Warm hearts in Minn. provide cool dresses for African kids
A group of Minnesota school students who say they are lucky because they have food to eat, water to drink and clothes to wear, spent several days in December making little dresses for girls in Africa who have next to nothing.
And in the process of learning the value of giving something to others, the students put their math skills into practice in an exercise that could boost their grades. As part of a federal 21st Century grant, about 60 Atwater-Cosmos-Grove City students are participating in after-school enri-chment programs designed to improve academic achievement and get them more connected to their school and community.
Each two-hour session, conducted every Tuesday and Thursday at all three ACGC school sites, includes time for students to get help with homework, followed by special activities that reinforce educational curriculum standards.
Another goal of the program, according to the PACT for Families Collaborative that distributed the funding to eight area school districts, is to "increase the capacity of participants to "become productive adults."
Past sessions at the ACGC middle school/high school have included learning how to cook a meal and helping an elderly woman decorate her yard for Christmas.
But during three sessions in December, the group of a half-dozen middle-school and high-school students learned how to measure, cut, fold, iron and sew simple elasticized-top dresses for a project called "Little Dresses for Africa."
The church-based project provides instruction for making the simple dresses and distributes them to girls in orphanages, churches and schools.
The sewing project involved spatial math concepts, said Amanda Hendrickson, an ACGC math teacher who was working with the students.
"I hate math," said Kayla Shriver, an eighth-grader, who was carefully cutting fabric for the dress she was making.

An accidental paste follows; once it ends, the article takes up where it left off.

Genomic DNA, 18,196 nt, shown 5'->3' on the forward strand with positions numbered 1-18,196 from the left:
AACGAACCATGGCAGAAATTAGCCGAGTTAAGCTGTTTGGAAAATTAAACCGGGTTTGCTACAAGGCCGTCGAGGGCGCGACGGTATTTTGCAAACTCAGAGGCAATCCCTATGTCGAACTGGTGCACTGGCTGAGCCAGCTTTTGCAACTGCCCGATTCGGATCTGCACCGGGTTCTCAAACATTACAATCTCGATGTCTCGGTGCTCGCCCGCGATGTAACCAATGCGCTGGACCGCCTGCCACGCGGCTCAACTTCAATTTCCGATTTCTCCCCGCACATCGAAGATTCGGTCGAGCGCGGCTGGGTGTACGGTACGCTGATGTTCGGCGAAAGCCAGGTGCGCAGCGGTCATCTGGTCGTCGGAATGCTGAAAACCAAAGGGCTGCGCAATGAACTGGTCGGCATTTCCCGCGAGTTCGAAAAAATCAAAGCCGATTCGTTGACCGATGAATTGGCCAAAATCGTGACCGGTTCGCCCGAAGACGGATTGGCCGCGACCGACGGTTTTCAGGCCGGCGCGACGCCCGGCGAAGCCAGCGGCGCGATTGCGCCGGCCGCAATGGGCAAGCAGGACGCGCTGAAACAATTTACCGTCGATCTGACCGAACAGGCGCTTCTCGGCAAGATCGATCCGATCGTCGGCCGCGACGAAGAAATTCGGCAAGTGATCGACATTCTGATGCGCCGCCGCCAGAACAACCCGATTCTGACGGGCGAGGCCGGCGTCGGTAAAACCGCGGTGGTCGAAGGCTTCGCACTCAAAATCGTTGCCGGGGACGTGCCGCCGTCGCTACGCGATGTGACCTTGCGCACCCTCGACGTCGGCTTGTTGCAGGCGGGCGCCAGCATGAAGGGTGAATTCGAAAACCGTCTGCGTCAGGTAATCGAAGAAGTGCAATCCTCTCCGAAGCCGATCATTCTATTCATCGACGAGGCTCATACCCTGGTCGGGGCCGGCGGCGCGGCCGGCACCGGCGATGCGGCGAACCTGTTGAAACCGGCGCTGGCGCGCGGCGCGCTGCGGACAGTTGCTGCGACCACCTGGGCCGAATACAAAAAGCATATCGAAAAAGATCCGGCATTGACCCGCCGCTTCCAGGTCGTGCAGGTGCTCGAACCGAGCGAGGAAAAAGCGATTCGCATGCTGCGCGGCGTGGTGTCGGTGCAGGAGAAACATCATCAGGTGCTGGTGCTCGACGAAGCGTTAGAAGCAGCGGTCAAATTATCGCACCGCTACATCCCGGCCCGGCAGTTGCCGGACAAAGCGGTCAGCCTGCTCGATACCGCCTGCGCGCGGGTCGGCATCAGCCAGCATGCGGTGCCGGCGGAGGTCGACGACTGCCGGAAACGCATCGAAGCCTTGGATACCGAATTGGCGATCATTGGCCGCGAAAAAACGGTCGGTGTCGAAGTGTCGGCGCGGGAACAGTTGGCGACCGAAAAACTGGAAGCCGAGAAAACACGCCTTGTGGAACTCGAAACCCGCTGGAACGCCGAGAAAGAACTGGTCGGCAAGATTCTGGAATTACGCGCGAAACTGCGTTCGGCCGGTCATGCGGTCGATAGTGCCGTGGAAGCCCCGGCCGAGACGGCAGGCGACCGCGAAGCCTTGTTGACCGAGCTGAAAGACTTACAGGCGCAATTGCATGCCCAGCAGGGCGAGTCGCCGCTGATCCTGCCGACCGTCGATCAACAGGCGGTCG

"But you like this, don't you?" asked Hendrickson, indicating the sewing project, to which Shriver eagerly acknowledged she did indeed like.
"Well, this is math," said Hendrickson.
This was the second sewing project the group had done that meshed math with a life skill.
The first involved making fleece mittens by using directions that sounded like they came from math and geometry text books.
After taking several measurements of their hands, students were directed to take the answer from the first measurement, divide by two to get a mid-point where they would place a compass and draw a semi-circle on top with a radius equal to the answer of the division problem.
The instructions continued: From the bottom right corner of your rectangle measure up 3½ inches and mark it. At that marking draw a 45-degree angle and extend the line segment 2½ inches long.
Definitely sounds like math.
While some of the projects provided down-to-earth living skills, making the dresses helped the students recognize their role in meeting the global need of others.
Jill Oslund, who coordinates the program at ACGC, said the students were quick to grasp the value the dresses will have for young children living in poverty.
"I'm just so happy they can get clothes now," said Lyle Schmidt, an eighth-grader from Atwater, who was not intimated by operating a sewing machine.
"I think it's pretty cool," said Madison Whitcomb, grade 8, from Litchfield.
"Here we have everything," said Oslund, telling the students that when the little girls in Africa receive the homemade dresses, it's "going to seem like heaven."
Hendrickson said she was pleased the students were not only reinforcing their math skills by sewing but also learning the value of service to others.
"I like doing nice things for other people," said Shriver. "It's a Christmas present for them."